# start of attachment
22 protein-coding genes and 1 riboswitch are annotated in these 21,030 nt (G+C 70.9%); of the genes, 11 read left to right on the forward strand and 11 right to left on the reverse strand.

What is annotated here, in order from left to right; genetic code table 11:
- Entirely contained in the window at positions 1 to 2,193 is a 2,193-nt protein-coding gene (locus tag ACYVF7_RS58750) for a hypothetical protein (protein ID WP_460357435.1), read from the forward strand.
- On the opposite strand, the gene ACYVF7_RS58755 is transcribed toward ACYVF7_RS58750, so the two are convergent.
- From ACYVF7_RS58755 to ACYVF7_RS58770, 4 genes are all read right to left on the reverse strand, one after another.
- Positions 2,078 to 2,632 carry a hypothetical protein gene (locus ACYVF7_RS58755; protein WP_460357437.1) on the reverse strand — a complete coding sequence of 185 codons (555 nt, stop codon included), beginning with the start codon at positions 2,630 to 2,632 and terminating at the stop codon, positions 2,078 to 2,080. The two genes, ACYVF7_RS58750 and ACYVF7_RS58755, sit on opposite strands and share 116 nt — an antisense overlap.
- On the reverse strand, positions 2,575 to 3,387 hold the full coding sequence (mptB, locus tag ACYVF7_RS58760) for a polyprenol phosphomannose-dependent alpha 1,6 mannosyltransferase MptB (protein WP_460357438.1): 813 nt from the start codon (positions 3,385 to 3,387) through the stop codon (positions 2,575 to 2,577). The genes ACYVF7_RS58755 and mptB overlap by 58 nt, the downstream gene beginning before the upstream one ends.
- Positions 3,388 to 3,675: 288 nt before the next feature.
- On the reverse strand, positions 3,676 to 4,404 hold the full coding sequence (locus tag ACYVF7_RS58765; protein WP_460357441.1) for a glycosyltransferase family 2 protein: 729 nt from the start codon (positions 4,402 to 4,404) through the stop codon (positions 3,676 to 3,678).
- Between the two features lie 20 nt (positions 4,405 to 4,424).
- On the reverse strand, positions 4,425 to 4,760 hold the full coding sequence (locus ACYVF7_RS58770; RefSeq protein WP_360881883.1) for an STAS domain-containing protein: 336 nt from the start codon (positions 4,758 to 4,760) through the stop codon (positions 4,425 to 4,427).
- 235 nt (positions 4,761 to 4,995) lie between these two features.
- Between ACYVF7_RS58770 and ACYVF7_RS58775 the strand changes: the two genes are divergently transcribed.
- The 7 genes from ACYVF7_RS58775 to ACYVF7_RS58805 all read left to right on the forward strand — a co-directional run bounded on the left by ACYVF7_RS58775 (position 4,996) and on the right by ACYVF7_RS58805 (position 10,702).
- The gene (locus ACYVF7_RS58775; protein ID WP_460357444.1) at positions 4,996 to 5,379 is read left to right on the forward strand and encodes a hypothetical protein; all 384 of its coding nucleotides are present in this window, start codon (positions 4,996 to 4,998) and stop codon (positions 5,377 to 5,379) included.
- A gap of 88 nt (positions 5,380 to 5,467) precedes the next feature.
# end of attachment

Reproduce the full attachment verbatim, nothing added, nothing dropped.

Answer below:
22 protein-coding genes and 1 riboswitch are annotated in these 21,030 nt (G+C 70.9%); of the genes, 11 read left to right on the forward strand and 11 right to left on the reverse strand.

What is annotated here, in order from left to right; genetic code table 11:
- Entirely contained in the window at positions 1 to 2,193 is a 2,193-nt protein-coding gene (locus tag ACYVF7_RS58750) for a hypothetical protein (protein ID WP_460357435.1), read from the forward strand.
- On the opposite strand, the gene ACYVF7_RS58755 is transcribed toward ACYVF7_RS58750, so the two are convergent.
- From ACYVF7_RS58755 to ACYVF7_RS58770, 4 genes are all read right to left on the reverse strand, one after another.
- Positions 2,078 to 2,632 carry a hypothetical protein gene (locus ACYVF7_RS58755; protein WP_460357437.1) on the reverse strand — a complete coding sequence of 185 codons (555 nt, stop codon included), beginning with the start codon at positions 2,630 to 2,632 and terminating at the stop codon, positions 2,078 to 2,080. The two genes, ACYVF7_RS58750 and ACYVF7_RS58755, sit on opposite strands and share 116 nt — an antisense overlap.
- On the reverse strand, positions 2,575 to 3,387 hold the full coding sequence (mptB, locus tag ACYVF7_RS58760) for a polyprenol phosphomannose-dependent alpha 1,6 mannosyltransferase MptB (protein WP_460357438.1): 813 nt from the start codon (positions 3,385 to 3,387) through the stop codon (positions 2,575 to 2,577). The genes ACYVF7_RS58755 and mptB overlap by 58 nt, the downstream gene beginning before the upstream one ends.
- Positions 3,388 to 3,675: 288 nt before the next feature.
- On the reverse strand, positions 3,676 to 4,404 hold the full coding sequence (locus tag ACYVF7_RS58765; protein WP_460357441.1) for a glycosyltransferase family 2 protein: 729 nt from the start codon (positions 4,402 to 4,404) through the stop codon (positions 3,676 to 3,678).
- Between the two features lie 20 nt (positions 4,405 to 4,424).
- On the reverse strand, positions 4,425 to 4,760 hold the full coding sequence (locus ACYVF7_RS58770; RefSeq protein WP_360881883.1) for an STAS domain-containing protein: 336 nt from the start codon (positions 4,758 to 4,760) through the stop codon (positions 4,425 to 4,427).
- 235 nt (positions 4,761 to 4,995) lie between these two features.
- Between ACYVF7_RS58770 and ACYVF7_RS58775 the strand changes: the two genes are divergently transcribed.
- The 7 genes from ACYVF7_RS58775 to ACYVF7_RS58805 all read left to right on the forward strand — a co-directional run bounded on the left by ACYVF7_RS58775 (position 4,996) and on the right by ACYVF7_RS58805 (position 10,702).
- The gene (locus ACYVF7_RS58775; protein ID WP_460357444.1) at positions 4,996 to 5,379 is read left to right on the forward strand and encodes a hypothetical protein; all 384 of its coding nucleotides are present in this window, start codon (positions 4,996 to 4,998) and stop codon (positions 5,377 to 5,379) included.
- A gap of 88 nt (positions 5,380 to 5,467) precedes the next feature.